“No one was ‘turning it on’ for the cameras,” Kail said of filming the cast. “This is exactly the same performance they were all giving people every single night. It was always that remarkable and it was always that true.”
Thomas Kail’s film of ‘Hamilton’ is a solid, stirring visual record of the original Broadway production starring Lin-Manuel Miranda.
Like televised games, this “Hamilton” movie has a layer of commentary that live audiences don’t and won’t ever get. For example, one frame in “The Room Where It Happens,” in which Aaron Burr laments of being sidelined in political proceedings, puts him in soft focus between decision-makers Thomas Jefferson (Diggs) and James Madison (Okieriete Onaodowan), both crisp and positioned like giants in comparison to Burr.
“I was so moved by what Tommy made because, in theater, it’s all a wide shot,” Odom said. “Film is a director’s medium; he chooses where to focus our eye on this performance we all did four years ago. Watching it, I was out-of-body a little bit, seeing myself in this role for the first time.”
Yet many of the standout shots simply encapsulate the groundbreaking creations that were not included in the cast album. Even the most seasoned listeners will be surprised by three musical moments that weren’t aurally recorded. They’ll experience Howell Binkley’s targeted lighting design, often only spottable when seated in the mezzanine. They’ll see all the visual humor, mostly delivered by Daveed Diggs in his dual role as the Marquis de Lafayette and Thomas Jefferson. Each shrugged-off punchline is met with audience laughter, caught with mics installed throughout the house just for the recording.
“We all wanted to capture the spirit of the expression of the piece as it happens, live, in the room,” said Nevin Steinberg, the show’s sound designer who consulted on the movie’s sound design. “Getting the right mix of audience reaction is part of that.”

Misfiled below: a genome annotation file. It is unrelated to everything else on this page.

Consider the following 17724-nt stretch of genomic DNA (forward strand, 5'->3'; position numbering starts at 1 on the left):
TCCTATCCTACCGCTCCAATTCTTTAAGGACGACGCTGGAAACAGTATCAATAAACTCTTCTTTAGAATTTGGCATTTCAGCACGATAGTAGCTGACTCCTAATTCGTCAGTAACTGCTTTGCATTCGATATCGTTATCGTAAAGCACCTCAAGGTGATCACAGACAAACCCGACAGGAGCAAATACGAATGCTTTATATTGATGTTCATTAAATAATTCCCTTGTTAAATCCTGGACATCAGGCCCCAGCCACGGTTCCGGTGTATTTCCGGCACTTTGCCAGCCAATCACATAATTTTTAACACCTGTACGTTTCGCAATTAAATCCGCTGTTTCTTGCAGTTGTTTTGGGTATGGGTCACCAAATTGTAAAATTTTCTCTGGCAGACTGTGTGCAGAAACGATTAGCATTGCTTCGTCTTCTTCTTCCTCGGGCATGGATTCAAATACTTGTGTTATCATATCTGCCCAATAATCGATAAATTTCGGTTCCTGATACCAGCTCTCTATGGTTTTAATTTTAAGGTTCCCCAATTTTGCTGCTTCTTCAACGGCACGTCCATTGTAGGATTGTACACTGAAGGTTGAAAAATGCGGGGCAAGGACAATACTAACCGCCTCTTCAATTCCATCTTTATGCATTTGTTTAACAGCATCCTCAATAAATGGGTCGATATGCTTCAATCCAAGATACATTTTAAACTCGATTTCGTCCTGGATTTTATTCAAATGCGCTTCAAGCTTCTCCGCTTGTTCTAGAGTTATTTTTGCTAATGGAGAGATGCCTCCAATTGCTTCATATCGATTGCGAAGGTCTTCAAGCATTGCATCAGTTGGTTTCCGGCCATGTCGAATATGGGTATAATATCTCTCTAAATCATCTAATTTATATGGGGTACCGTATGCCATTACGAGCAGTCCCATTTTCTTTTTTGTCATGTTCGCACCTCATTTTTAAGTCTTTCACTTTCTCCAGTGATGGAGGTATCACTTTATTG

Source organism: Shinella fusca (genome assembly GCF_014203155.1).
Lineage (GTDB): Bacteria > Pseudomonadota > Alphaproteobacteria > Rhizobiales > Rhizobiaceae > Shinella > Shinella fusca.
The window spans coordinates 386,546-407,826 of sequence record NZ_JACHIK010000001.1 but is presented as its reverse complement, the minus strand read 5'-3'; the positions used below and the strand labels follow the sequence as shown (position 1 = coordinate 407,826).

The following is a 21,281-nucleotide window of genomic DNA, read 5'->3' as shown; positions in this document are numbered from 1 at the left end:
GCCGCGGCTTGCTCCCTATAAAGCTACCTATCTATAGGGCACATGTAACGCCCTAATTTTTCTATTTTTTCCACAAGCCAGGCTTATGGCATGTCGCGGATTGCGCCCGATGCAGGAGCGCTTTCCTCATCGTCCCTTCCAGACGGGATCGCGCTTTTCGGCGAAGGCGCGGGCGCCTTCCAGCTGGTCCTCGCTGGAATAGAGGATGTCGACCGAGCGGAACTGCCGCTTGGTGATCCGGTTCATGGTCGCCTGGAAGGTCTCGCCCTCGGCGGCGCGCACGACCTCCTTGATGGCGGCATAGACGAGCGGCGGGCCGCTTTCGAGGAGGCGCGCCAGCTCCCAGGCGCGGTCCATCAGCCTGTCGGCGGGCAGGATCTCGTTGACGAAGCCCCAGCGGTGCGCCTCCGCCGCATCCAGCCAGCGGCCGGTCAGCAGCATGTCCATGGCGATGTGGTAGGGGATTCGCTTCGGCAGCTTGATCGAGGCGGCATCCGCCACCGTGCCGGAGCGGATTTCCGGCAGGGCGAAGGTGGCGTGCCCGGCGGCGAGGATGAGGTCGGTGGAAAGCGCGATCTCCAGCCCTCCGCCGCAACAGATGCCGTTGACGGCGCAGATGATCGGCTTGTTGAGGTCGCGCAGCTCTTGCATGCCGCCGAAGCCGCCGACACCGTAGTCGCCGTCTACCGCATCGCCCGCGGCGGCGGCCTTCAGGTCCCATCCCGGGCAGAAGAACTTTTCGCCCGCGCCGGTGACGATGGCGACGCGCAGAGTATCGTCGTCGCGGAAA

Viewers will also meet the unsung heroes of all Broadway musicals: the ensemble. In “Hamilton,” they’re at times physically expressing a character’s true feelings or projecting the voice of the masses; other times, they’re simulating a powerful hurricane, dreamlike time travel or a deadly bullet.
“Movie audiences aren’t used to an ensemble of actors becoming stories in an abstract way,” said choreographer Andy Blankenbuehler. “And a lot of times, the tendency of these theatrical captures is to go close to the principal [actor] all the time, and the audience misses so much. The physicality in the show adds levels of complexity to the subtext, and I think this film does a great job of representing that.”
Tony-winning “Hamilton” actor Leslie Odom Jr. gets candid about thoughtfully originating Aaron Burr, and the lack of diversity and profit-sharing in the theater industry.
Still, if “Hamilton” is not as good as when you saw it live, well, that’s because you saw it live. Any sports fan will tell you that being in the room where the buzzer beater happens always adds a layer of excitement you can’t get watching at home.
This movie is not, and will never be, the performance itself. It is only a version of it, deliverable to at-home audiences in a visual language they recognize. And according to Kail, the world is wide enough for both “Hamilton” the stage musical and “Hamilton” the film, without one cannibalizing the other.
“When we all feel safe to go back and watch live performances, this will live alongside of it,” he explained. “It’s a companion in the same way that almost every show on Broadway has a cast album, which I think has only enhanced people’s experience and connections to their favorite shows.
“I hope it will infuse a new generation of theatergoers, people who see this and had never seen a show before or thought that musicals were for them,” he continued. “Perhaps it’ll make someone want to write a musical or subscribe to the touring house within their city. Maybe it makes you want to go in the dark with a bunch of strangers and watch a story be told — what people have been doing in the theater for thousands of years.
“We’re gonna need that when we’re all up and running again.”